Judge people according to character, not clothing or body art

Picture yourself walking down a bustling street in the heart of the colorful city. A cafe, its open doors adorned with hanging vines, catches your eye. You stroll in, notice two baristas chatting behind the counter, and invite yourself take a look around.

The products look appetizing, the drinks posted on the menu sound warm and familiar. When you have made your rounds alongside the counters a few too many times, the barista prompts herself to greet you with the shell of a smile that spoiled two weeks ago and a “hello” that manages to echo throughout the petite shop.
This greeting was unpleasant, but you still want a latte.

A couple weeks later, you pass by the same cafe and see a notice that it is under new management. Intrigued enough, you peek inside to find two baristas, who then draw you in with gentle smiles and welcoming “hello”s. They are pleasant, helpful and not over bearing.

In hindsight, you remember the first two baristas you met at this cafe were dressed in jean shorts – one of them wearing Bermuda’s, the other wearing shorter shorts with the hems folded up – and one wearing a baby pink, fitted polo shirt, another wearing a decent button-up.

You also remember that the second pair of baristas, the ones hired under the new management, were dressed slightly more abstractly. The first was wearing a long shirt and a shirt decorated with glass beadwork, and didn’t bother to hide the tattoo wrapped around her wrist and forearm, which quite resembled the vines you had seen strewn on the café’s door. The other barista had been wearing all black, a velvet choker necklace, and had a septum piercing.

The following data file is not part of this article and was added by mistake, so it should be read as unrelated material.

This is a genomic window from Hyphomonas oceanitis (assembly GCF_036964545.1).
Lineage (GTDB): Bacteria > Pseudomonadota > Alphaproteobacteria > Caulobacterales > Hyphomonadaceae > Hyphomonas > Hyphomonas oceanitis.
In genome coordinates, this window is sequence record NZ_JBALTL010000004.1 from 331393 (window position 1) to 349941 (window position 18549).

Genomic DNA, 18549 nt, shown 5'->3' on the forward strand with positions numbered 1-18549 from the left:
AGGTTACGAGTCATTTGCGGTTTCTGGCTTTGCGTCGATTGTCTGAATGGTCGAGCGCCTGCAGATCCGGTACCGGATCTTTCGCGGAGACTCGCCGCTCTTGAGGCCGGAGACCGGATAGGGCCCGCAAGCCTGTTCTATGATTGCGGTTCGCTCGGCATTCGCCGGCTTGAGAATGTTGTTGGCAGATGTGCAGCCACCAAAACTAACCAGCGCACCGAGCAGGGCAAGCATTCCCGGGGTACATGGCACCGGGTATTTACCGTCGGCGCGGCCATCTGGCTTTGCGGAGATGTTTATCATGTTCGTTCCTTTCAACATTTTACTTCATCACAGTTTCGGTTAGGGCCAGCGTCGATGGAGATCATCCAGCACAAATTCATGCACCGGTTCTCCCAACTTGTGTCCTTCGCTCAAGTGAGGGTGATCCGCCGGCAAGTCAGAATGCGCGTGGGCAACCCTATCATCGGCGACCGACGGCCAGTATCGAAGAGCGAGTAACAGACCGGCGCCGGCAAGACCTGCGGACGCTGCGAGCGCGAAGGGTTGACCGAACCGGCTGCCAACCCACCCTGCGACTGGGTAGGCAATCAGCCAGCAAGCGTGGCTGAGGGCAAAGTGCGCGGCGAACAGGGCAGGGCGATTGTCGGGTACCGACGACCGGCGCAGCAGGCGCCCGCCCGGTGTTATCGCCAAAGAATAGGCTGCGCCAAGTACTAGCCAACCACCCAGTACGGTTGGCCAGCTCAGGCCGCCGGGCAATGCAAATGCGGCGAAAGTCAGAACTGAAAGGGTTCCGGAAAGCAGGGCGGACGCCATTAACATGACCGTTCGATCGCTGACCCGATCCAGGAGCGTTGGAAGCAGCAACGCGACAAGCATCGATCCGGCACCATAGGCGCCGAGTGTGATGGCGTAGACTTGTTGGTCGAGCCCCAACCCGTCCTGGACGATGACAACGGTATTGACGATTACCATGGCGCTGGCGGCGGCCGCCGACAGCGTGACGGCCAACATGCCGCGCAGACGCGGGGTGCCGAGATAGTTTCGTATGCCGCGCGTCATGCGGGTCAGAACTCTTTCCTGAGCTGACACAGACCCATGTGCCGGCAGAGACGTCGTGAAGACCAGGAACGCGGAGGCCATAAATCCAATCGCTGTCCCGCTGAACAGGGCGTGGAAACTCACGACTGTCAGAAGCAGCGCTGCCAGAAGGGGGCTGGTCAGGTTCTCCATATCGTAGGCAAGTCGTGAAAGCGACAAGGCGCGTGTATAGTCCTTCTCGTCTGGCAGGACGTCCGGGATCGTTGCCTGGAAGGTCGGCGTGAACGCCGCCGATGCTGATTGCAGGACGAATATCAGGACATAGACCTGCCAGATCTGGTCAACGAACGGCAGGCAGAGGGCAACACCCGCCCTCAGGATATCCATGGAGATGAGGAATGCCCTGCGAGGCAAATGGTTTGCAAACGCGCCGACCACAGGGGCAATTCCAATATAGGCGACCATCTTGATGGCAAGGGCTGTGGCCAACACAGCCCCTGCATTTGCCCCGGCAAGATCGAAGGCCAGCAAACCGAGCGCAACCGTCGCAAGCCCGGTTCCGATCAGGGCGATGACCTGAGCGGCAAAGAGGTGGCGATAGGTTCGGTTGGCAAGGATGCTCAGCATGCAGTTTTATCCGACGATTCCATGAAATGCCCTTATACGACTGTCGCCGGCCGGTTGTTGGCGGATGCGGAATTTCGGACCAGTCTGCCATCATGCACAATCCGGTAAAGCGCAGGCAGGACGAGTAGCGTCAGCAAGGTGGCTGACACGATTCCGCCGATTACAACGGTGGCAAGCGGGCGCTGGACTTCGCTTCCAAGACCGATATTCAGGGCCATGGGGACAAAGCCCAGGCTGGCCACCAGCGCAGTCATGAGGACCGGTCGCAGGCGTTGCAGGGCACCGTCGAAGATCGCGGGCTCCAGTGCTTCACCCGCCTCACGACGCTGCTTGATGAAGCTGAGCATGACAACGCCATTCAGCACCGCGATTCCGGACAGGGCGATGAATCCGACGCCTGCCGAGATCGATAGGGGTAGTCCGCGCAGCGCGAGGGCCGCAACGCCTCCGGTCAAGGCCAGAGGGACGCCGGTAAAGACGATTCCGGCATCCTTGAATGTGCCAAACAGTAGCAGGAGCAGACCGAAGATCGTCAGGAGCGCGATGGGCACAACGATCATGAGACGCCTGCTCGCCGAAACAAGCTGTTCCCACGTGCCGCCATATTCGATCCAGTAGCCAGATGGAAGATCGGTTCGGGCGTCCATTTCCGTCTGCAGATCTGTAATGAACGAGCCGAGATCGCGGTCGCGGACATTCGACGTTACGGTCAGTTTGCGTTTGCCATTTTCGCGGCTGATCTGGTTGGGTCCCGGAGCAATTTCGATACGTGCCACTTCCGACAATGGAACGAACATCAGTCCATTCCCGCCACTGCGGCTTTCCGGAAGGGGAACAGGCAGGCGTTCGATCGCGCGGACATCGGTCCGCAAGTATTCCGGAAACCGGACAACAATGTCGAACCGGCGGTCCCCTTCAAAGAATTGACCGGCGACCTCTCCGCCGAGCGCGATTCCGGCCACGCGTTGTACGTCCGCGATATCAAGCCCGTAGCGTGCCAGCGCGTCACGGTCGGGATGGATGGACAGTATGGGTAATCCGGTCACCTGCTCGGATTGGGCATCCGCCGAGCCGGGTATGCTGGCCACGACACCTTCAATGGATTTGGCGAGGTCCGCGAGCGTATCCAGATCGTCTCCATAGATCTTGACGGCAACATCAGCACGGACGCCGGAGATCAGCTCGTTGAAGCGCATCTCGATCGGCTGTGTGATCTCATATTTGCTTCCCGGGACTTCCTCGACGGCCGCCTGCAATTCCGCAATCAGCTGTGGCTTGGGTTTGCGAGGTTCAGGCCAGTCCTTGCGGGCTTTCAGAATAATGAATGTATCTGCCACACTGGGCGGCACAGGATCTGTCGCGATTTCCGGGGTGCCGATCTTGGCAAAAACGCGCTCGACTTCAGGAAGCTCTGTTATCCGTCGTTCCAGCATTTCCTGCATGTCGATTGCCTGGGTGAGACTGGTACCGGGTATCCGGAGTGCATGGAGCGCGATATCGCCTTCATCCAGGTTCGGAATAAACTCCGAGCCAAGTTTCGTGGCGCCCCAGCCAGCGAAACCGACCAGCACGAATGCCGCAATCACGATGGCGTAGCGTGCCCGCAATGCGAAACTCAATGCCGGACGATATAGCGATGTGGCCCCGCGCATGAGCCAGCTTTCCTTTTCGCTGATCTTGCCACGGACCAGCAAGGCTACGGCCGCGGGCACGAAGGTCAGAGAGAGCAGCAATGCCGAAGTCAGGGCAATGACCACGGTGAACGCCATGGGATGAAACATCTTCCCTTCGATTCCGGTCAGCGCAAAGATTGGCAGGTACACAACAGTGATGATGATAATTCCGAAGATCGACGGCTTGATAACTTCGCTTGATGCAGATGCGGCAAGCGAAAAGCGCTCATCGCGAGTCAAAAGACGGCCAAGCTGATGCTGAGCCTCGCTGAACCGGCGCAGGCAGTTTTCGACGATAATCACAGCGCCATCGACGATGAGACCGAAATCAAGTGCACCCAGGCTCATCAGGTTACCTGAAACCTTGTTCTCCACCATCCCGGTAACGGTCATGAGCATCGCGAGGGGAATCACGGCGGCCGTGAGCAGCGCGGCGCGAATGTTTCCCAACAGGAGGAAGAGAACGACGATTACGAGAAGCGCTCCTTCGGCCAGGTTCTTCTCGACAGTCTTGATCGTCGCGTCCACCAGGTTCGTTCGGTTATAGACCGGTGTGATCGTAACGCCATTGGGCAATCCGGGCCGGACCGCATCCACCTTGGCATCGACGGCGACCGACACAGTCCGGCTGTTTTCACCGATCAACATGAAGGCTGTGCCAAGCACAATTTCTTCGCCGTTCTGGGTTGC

My point in sharing these scenarios is to point out that the quality of service and company offered by employees does not depend on their physical characteristics or fashion choices they make. Though the norms are budging nowadays, it is incredibly common for employers to immediately first – and heavily – judge their employee candidates based on their outward appearance.
I believe the employer’s intentions are good, to a degree. Objectively, they are trying to ensure the most professional environment they can. And this is good for customers because they appreciate being treated with respect and decency.

This idea of good intentions, however, is skewed. Professional dress does not equal respect and kind mannerism.

I know and appreciate the fact that it’s impossible for people to turn off their initial judgement of anything. It’s a primal reflex. We judge our surroundings to determine whether or not to flee from potential danger. We judge those around us to guess who we might be interested in talking with, and who we would probably not enjoy talking with. And there’s nothing wrong with that.
There is something wrong with overindulging in such judgment, though. There is something wrong with feeding a habit that judges people so heavily on the clothes they wear or the tattoos they have gotten and wish not to hide.

This is a problem of habit more than anything else. Don’t forget to act on the saying you already know rings true: Don’t judge a book by its cover.
Better yet, don’t judge a human being based on the ink on their skin or the clothes that they choose.